How to take higher quality notes in class: Top 7 strategies

In my practice as a professor, I have noticed an anecdotal difference between the notes that my A and C students take. According to one study [1], students who are taking higher quality notes  are doing so in an interactive fashion (versus merely recording verbatim) and are more likely to be engaged in metacognition (thinking and evaluating one’s thought processes and understanding) and self-regulation (managing one’s behaviors for optimal results), which are in turn more likely to lead to deeper processing. The good news is that teachers can teach their students how to take higher quality notes. Even better, note-taking activities which are designed to do so are themselves a learning process which can help students think metacognitively about their own studying, and also can improve their retention of course material [2]. A virtuous cycle!

Here are 7 strategies for taking higher quality notes, which you can teach your students today:

  • Draw a line down each sheet of paper to make two columns. One column should be 1/3 of the width of the paper, and the other column should be the other 2/3 Take notes on the side that has 2/3 of paper, leaving the other one-higher quality notesthird of the paper blank. After class is over, create questions or summaries about the material on the blank side that can be used to quiz yourself about the lecture notes.
  • There are many studies about how students should engage with their notes after class. One of them [3] found that the best use of the lecture notes was to create original summaries of those notes. The next best way to encode and process that notes was to create original questions about the material that had just been covered.

These questions should be at higher levels on Bloom’s taxonomy. You want questions that are not merely factual (e.g., What was Freud’s first book called?). You want questions that apply the material you are learning (e.g. How could I use Dr. Rich’s article to improve my teaching?) or integrate the material you are learning with something else that you learned from another source (e.g. How is metacognition similar to critical thinking?)

    • Set aside dedicated study time to review your higher quality notes, reread summaries, and answer the questions you created about those notes.
    • According to a recent study by Mueller and Oppenheimer (2014), the act of taking notes in long hand involves deeper processing than on a laptop or tablet. Typing on a device tends to be mere transcription, while long hand involves summarizing and interpreting.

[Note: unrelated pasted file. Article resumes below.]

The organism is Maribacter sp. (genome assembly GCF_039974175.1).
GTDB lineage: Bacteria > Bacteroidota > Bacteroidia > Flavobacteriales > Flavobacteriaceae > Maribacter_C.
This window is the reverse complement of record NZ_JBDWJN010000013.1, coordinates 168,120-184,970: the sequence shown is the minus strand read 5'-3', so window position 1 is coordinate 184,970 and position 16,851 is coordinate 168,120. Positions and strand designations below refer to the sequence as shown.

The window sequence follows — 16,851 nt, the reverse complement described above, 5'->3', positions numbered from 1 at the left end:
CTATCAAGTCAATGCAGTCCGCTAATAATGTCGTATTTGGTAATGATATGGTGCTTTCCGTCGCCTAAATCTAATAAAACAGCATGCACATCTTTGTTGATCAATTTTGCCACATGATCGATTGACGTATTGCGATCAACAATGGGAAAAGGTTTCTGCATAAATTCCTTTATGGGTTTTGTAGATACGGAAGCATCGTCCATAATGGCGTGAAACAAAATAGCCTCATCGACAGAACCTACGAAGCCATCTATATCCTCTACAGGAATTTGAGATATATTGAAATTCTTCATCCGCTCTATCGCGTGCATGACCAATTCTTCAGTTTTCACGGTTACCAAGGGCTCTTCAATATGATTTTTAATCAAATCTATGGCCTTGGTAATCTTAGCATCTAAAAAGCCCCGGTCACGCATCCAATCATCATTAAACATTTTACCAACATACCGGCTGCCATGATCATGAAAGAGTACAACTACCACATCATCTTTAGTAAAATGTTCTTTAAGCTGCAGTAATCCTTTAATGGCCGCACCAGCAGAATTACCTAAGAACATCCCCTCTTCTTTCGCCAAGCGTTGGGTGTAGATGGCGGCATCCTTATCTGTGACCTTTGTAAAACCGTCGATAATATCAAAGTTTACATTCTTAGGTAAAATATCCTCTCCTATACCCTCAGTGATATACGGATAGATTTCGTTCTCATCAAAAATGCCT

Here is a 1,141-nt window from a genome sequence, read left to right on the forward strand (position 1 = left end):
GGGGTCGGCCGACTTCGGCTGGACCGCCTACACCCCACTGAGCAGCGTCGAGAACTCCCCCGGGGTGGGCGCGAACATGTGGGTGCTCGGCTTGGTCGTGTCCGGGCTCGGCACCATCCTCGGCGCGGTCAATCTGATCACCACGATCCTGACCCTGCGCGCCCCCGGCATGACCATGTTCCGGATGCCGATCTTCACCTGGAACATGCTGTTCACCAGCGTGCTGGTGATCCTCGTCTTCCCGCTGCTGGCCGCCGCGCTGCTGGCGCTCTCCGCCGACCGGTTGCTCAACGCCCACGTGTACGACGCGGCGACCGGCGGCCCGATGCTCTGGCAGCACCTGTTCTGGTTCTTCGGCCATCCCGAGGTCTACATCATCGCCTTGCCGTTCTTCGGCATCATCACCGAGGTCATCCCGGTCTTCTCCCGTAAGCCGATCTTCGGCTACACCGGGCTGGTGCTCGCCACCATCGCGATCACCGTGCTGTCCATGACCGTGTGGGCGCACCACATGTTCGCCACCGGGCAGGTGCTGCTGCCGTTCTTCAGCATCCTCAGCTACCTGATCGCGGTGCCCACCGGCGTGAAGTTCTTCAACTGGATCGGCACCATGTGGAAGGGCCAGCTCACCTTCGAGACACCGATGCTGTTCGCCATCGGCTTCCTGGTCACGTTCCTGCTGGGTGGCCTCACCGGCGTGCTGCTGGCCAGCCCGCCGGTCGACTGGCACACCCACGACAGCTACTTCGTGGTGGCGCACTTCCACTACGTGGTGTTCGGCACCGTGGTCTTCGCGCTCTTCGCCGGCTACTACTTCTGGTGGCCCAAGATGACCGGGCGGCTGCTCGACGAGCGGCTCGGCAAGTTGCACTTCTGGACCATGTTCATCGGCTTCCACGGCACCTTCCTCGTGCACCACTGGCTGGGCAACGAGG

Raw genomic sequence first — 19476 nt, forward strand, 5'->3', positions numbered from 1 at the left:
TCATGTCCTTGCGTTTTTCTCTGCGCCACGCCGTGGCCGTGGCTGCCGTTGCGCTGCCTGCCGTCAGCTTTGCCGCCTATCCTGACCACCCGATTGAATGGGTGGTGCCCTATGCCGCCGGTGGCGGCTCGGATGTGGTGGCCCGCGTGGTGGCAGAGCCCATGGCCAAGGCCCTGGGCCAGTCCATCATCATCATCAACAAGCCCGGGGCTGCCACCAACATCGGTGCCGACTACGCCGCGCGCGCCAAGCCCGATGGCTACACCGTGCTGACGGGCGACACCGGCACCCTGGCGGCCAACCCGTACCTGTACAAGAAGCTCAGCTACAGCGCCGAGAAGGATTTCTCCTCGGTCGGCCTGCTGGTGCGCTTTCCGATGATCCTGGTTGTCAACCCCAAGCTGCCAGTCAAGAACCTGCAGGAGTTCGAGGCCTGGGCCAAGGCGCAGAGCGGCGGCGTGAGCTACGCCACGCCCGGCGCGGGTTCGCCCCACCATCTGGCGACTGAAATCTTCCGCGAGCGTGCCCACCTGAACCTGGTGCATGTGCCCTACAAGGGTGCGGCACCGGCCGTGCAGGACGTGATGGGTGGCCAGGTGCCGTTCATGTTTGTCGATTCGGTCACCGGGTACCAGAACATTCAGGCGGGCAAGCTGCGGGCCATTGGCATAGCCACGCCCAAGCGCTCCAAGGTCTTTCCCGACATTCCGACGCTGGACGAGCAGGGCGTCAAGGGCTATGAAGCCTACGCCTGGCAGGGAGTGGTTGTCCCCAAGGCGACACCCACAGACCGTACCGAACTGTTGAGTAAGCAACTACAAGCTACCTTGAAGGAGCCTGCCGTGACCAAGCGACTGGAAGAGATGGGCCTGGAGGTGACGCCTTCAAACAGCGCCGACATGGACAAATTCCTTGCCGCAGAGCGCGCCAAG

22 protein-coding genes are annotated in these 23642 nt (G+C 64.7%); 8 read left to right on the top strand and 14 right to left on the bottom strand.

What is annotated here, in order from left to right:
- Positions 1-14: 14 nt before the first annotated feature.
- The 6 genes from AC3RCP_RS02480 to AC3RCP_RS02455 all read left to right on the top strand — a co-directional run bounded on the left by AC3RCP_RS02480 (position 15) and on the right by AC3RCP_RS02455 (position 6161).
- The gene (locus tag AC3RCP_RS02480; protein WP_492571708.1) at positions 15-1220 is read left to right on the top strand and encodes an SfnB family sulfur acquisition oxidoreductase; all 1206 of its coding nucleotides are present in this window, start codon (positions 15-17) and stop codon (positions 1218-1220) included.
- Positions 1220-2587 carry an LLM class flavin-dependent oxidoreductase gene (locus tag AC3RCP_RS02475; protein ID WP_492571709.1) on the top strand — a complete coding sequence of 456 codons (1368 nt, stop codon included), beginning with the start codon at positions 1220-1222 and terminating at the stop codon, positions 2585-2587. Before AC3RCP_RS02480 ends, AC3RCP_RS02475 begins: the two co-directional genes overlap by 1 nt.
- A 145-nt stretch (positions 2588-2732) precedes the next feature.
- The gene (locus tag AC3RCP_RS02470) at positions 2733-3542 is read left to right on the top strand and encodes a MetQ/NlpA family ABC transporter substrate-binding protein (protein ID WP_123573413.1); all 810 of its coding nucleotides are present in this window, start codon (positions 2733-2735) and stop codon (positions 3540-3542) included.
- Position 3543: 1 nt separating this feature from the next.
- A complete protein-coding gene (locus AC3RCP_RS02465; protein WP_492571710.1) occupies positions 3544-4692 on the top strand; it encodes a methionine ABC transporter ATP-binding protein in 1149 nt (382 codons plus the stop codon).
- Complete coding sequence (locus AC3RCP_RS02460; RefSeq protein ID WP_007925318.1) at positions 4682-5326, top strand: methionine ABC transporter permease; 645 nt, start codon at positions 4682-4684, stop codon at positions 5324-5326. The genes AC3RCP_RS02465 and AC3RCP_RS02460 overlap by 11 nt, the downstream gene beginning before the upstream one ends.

• As you have comments or questions about the material as it is being taught, write them on the edges of the paper, so that they don’t clog your working memory as you rehearse what you want to say. This allows you to focus on the content more fully.
    • When you reread notes and textbook, add additional comments about how those two sources can be integrated. E.g. when the textbook discusses a term, you can write in the margin a few words about the example the teacher used during class time. OR, when the notes provide a description of a concept, you can write a new note about a study that the textbook describes which illustrates that concept. This practice is requiring your brain to think about course concepts at a deeper level, which should lead to easier recall and better understanding.



In general, the more you study to understand the concepts and overall message of your course material, the more likely it is that you will perform well on exams. In a study by William Balch [4], two sections of the same course were approaching an exam. In one section, the professor informed the students that they would be receiving a multiple choice exam. In the other section, the students were told that they would be taking a short answer/essay exam. When they returned to class for the exam, they were all given a multiple choice exam. The students who studied for the “wrong” type of exam outperformed the students who studied for the multiple choice exam.

higher quality notes
A well-researched guide to notetaking

This is presumably because studying for long-form questions requires you to understand and process information at a higher, more conceptual level than merely studying to memorize facts and terms. Since the students who studied at that higher level understood the material for its meaning, they were able to decipher the answers to questions that required recall.

  • Learn/brainstorm abbreviations that you can use for recurring words, so that you won’t need as much time to write them down when you are taking notes in class. E.g., if you are a psychology major, you need to learn to write the Greek symbol for Psychology (I’ll have an image of it here). You will save a lot of time writing this symbol, which allows you to capture more of the content as it is delivered.

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References

[1] http://www.sciencedirect.com/science/article/pii/S0360131514001511

[2] https://link.springer.com/chapter/10.1007/978-3-642-22027-2_40

[3] http://journals.sagepub.com/doi/abs/10.3102/00028312029002303

[4] http://www.tandfonline.com/doi/abs/10.1080/00986280701700094

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